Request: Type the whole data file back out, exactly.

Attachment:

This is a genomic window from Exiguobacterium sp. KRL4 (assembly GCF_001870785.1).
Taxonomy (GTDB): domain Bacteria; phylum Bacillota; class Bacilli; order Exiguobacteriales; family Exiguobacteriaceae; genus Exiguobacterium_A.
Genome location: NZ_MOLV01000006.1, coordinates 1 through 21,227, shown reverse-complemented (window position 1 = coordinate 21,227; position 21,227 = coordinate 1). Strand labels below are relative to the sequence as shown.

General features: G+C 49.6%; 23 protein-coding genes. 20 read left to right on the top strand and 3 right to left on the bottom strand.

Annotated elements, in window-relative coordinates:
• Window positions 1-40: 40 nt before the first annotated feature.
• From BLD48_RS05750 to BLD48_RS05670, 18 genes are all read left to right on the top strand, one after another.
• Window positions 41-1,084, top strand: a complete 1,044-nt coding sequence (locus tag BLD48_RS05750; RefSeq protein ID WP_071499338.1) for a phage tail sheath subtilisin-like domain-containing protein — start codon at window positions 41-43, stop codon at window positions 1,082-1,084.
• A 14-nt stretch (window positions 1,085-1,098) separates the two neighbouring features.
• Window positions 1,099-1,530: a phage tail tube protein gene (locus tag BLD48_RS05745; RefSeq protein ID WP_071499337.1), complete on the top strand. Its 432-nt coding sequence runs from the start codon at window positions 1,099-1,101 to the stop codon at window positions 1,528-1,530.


This is a genomic window from Exiguobacterium sp. KRL4 (assembly GCF_001870785.1).
Taxonomy (GTDB): domain Bacteria; phylum Bacillota; class Bacilli; order Exiguobacteriales; family Exiguobacteriaceae; genus Exiguobacterium_A.
Genome location: NZ_MOLV01000006.1, coordinates 1 through 21,227, shown reverse-complemented (window position 1 = coordinate 21,227; position 21,227 = coordinate 1). Strand labels below are relative to the sequence as shown.

General features: G+C 49.6%; 23 protein-coding genes. 20 read left to right on the top strand and 3 right to left on the bottom strand.

Annotated elements, in window-relative coordinates:
• Window positions 1-40: 40 nt before the first annotated feature.
• From BLD48_RS05750 to BLD48_RS05670, 18 genes are all read left to right on the top strand, one after another.
• Window positions 41-1,084, top strand: a complete 1,044-nt coding sequence (locus tag BLD48_RS05750; RefSeq protein ID WP_071499338.1) for a phage tail sheath subtilisin-like domain-containing protein — start codon at window positions 41-43, stop codon at window positions 1,082-1,084.
• A 14-nt stretch (window positions 1,085-1,098) separates the two neighbouring features.
• Window positions 1,099-1,530: a phage tail tube protein gene (locus tag BLD48_RS05745; RefSeq protein ID WP_071499337.1), complete on the top strand. Its 432-nt coding sequence runs from the start codon at window positions 1,099-1,101 to the stop codon at window positions 1,528-1,530.